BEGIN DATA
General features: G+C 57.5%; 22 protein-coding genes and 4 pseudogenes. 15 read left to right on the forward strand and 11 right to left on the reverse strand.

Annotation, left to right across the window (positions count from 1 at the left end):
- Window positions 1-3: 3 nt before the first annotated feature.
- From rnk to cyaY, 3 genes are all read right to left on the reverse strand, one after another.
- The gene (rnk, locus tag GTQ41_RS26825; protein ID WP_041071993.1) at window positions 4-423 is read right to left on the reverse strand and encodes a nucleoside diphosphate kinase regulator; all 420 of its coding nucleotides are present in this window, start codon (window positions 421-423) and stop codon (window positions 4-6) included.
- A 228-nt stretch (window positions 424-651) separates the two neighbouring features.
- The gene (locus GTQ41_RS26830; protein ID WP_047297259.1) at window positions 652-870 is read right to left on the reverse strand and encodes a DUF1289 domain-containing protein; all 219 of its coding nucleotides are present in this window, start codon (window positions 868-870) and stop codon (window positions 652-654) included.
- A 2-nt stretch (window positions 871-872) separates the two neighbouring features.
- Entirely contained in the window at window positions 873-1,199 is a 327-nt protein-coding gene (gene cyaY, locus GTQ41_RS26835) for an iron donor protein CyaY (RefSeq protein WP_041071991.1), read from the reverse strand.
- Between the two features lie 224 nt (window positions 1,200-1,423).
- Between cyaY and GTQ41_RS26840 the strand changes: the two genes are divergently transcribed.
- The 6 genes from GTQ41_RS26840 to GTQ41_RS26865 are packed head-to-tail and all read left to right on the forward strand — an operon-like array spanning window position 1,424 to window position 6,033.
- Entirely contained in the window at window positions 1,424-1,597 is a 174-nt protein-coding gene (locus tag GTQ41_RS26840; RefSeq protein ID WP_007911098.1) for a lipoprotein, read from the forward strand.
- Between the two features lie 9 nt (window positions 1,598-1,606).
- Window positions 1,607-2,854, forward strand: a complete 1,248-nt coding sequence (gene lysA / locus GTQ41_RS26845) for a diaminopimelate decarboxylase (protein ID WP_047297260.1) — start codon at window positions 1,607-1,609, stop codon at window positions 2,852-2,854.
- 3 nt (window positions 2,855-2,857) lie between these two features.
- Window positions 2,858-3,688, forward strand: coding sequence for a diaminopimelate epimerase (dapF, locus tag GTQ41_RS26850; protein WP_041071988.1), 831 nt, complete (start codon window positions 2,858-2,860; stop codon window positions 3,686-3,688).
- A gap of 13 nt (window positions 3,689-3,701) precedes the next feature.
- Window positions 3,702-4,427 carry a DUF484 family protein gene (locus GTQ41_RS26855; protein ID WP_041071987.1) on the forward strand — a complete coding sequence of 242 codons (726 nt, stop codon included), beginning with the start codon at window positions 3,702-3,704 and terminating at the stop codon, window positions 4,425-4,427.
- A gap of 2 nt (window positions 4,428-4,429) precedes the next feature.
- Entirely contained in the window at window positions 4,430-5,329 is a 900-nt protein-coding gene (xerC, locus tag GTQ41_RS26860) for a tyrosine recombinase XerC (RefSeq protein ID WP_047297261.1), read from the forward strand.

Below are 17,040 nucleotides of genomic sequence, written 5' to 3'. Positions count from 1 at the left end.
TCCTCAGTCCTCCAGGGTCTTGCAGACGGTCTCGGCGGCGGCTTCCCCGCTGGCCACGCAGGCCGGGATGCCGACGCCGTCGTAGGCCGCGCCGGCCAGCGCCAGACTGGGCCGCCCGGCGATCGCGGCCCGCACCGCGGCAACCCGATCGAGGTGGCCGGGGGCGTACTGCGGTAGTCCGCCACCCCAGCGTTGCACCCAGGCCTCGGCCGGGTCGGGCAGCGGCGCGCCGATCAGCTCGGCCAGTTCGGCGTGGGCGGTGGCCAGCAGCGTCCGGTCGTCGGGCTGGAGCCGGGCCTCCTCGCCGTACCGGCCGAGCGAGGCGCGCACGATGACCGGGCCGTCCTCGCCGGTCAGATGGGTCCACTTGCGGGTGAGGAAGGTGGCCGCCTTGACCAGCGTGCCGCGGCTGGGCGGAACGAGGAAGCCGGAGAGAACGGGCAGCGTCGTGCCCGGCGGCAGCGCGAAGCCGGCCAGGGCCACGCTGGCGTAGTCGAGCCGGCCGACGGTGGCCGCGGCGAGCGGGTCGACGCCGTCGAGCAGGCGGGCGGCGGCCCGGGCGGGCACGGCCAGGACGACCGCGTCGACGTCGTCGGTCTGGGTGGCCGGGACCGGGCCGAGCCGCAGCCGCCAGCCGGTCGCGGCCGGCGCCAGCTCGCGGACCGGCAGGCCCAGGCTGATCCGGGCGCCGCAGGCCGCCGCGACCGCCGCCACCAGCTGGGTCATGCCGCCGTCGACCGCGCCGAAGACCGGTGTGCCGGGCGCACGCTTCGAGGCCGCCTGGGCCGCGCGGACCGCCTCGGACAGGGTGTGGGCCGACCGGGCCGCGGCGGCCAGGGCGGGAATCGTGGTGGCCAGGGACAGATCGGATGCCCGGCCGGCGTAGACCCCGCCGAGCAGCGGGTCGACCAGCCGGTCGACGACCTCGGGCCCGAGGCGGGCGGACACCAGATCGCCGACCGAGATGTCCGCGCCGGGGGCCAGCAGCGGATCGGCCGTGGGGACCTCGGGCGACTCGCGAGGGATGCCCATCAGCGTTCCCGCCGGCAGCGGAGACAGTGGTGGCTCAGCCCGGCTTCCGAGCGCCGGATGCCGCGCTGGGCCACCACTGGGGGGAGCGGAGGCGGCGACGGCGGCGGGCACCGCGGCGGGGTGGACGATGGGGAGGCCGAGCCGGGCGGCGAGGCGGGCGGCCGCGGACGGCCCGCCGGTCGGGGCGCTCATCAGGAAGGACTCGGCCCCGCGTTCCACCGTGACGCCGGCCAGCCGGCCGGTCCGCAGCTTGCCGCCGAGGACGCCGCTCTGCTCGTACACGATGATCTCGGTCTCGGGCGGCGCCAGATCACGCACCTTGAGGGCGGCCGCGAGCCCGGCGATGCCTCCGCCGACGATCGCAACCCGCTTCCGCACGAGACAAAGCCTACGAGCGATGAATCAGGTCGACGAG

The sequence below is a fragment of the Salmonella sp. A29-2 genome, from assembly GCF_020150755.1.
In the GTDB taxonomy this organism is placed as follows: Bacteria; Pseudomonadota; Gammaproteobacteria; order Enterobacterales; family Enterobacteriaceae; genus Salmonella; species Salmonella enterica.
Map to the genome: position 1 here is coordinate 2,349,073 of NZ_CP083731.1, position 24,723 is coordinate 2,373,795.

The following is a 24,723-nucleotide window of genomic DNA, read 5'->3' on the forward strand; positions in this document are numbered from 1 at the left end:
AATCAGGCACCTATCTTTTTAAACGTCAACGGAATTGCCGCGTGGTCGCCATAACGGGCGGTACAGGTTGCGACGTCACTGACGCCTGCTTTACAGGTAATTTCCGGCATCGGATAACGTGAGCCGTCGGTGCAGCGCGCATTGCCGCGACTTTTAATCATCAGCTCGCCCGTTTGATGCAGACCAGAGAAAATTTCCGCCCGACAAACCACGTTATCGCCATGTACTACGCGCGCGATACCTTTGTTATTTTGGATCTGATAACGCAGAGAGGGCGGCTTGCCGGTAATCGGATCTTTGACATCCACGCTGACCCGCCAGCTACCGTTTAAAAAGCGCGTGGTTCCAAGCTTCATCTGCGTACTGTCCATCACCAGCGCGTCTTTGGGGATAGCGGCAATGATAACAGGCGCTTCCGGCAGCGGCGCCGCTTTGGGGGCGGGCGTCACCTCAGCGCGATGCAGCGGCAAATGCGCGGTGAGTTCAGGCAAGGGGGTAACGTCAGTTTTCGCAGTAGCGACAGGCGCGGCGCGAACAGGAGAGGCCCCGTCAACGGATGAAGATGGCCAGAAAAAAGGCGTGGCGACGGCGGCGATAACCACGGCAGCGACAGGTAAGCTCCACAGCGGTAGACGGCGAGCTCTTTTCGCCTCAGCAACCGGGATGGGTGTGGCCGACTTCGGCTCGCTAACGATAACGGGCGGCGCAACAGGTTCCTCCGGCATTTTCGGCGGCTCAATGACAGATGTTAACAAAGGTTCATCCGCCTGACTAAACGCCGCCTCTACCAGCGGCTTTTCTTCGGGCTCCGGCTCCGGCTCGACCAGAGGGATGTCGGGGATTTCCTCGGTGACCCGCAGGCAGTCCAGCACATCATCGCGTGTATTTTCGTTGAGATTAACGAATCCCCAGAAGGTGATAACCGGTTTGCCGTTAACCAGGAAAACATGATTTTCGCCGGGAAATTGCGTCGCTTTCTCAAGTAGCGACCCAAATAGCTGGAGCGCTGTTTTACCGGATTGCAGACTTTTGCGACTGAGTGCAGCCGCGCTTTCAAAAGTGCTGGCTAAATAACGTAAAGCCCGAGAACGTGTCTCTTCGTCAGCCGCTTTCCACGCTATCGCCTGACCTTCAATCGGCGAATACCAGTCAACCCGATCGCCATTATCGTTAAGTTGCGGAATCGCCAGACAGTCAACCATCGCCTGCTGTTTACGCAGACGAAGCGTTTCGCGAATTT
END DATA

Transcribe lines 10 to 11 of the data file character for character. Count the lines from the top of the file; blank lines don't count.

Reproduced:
- Between the two features lie 224 nt (window positions 1,200-1,423).
- Between cyaY and GTQ41_RS26840 the strand changes: the two genes are divergently transcribed.